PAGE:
The location was not bad, hard packed dirt with room for food trucks, a stage at the far end of the pie shaped space.

That’s about where the “good” ends.

The show started at 4:30 and we got there about 5. Not too many people had arrived yet so it was easy to get beer from one of the two trucks, easy to visit one of the 5 or so food trucks.

Beer was cash only, yet they used square registers with iPads. One more step and they could take credit cards. One step, and they could have been totally awesome, and modern, yet they opted for cash only with shitty signs you couldn’t see until you got to the front of the ever lengthening line.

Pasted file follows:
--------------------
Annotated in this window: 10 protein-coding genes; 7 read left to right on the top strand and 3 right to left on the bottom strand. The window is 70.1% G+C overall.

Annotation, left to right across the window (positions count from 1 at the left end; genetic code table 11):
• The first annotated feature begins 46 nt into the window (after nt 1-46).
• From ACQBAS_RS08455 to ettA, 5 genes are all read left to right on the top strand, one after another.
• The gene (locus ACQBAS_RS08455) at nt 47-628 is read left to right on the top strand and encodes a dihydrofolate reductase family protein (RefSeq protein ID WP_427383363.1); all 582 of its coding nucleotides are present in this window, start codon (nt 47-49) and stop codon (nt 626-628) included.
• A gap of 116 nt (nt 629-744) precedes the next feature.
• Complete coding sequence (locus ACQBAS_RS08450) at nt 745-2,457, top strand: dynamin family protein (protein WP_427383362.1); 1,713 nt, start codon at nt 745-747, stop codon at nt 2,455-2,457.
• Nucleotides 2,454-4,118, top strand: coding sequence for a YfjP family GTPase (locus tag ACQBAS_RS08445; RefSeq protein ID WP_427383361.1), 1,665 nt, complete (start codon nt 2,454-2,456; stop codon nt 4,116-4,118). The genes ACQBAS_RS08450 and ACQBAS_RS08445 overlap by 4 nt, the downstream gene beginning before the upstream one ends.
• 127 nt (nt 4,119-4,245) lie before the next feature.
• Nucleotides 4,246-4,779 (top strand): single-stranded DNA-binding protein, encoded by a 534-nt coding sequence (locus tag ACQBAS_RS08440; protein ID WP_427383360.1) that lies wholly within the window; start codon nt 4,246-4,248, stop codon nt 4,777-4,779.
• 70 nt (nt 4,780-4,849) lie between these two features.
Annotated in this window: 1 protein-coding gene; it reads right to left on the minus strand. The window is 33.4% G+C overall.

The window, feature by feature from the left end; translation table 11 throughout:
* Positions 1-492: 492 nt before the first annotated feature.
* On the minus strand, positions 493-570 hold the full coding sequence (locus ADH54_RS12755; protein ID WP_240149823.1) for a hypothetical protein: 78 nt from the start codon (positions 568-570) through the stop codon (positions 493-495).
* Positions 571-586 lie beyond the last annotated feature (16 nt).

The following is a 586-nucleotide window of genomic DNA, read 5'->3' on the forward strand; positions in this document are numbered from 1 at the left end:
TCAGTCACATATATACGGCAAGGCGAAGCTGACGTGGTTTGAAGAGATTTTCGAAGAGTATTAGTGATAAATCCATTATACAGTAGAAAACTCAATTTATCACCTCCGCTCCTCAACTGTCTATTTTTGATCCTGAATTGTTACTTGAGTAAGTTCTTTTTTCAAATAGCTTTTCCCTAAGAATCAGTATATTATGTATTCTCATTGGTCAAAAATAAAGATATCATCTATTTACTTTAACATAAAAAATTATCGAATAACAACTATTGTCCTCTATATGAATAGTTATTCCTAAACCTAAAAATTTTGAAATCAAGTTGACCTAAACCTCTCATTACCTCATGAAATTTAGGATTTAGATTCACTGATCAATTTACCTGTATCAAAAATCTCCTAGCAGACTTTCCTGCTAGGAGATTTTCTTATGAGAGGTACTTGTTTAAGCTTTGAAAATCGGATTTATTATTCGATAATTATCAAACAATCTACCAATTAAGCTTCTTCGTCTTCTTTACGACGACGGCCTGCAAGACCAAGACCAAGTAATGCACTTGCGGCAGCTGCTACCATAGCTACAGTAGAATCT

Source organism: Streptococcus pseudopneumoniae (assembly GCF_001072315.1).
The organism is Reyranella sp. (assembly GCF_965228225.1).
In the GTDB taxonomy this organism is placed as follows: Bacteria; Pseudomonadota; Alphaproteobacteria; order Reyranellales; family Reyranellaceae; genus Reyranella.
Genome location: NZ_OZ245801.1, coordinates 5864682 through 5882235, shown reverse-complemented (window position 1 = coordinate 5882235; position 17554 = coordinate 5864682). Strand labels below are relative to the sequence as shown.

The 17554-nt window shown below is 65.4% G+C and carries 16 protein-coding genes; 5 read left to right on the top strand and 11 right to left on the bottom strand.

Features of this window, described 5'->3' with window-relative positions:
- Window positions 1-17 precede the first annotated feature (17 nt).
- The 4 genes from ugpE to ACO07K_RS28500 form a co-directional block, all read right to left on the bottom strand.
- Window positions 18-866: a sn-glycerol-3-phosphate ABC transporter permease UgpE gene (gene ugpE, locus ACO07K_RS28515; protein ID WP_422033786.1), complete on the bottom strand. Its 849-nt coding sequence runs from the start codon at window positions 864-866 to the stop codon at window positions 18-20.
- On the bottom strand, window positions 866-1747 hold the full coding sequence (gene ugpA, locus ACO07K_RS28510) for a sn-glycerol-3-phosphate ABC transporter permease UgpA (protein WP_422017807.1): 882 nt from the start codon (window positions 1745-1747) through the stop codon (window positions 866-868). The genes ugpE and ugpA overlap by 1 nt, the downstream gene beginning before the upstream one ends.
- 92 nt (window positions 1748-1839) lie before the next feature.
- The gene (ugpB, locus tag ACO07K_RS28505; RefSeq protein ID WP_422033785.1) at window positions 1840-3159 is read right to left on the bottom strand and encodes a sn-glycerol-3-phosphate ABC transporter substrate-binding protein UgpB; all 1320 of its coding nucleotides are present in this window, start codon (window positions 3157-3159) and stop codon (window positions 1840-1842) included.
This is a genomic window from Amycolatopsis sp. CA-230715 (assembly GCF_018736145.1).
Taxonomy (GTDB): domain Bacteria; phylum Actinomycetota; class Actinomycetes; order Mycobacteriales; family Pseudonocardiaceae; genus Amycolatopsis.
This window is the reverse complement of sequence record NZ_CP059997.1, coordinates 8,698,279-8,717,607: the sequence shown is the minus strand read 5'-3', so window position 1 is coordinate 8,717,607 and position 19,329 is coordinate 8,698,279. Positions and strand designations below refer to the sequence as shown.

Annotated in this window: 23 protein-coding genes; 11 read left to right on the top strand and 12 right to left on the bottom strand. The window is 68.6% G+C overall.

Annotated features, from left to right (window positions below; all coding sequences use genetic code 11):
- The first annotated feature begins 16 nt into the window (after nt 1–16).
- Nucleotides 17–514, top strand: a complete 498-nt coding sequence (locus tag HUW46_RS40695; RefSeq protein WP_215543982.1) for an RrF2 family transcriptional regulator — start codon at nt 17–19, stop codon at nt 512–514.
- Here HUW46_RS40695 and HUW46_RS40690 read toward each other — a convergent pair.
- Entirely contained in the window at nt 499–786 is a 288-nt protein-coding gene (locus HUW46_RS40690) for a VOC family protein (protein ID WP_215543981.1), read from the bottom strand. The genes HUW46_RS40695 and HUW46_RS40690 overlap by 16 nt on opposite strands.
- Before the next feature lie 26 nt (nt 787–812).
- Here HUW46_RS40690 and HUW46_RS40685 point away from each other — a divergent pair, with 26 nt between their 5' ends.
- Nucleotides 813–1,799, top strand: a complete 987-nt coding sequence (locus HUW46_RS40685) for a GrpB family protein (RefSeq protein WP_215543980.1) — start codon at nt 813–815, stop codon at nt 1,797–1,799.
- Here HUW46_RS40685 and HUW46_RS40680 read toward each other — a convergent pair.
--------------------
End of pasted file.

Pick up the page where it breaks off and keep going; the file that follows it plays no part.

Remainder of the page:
Oh and every food truck there, totally capable of taking credit cards. Fail one, RiNo Music Festival.

We grabbed beers and food and were able to grab a table with an umberella. As we sat and enjoyed our beers, more and more folks showed up. A good thing for sure, the festival was clearly not a failure.

That’s when things went off the rails.

As we sat there, the the line for beer (remember just two trucks, cash only) got longer and longer.

The line for the food trucks started to get longer. The line for the ATM got as long.

When our cups were empty it was “stand in a 100+ people line” or leave.

We left.

Leaving was a zig zag obstacle course of overlapping lines.

On leaving the security guy asked the guy in front of us if he was coming back in, “Fuck no, i can’t even get a beer in there”

Well said brother.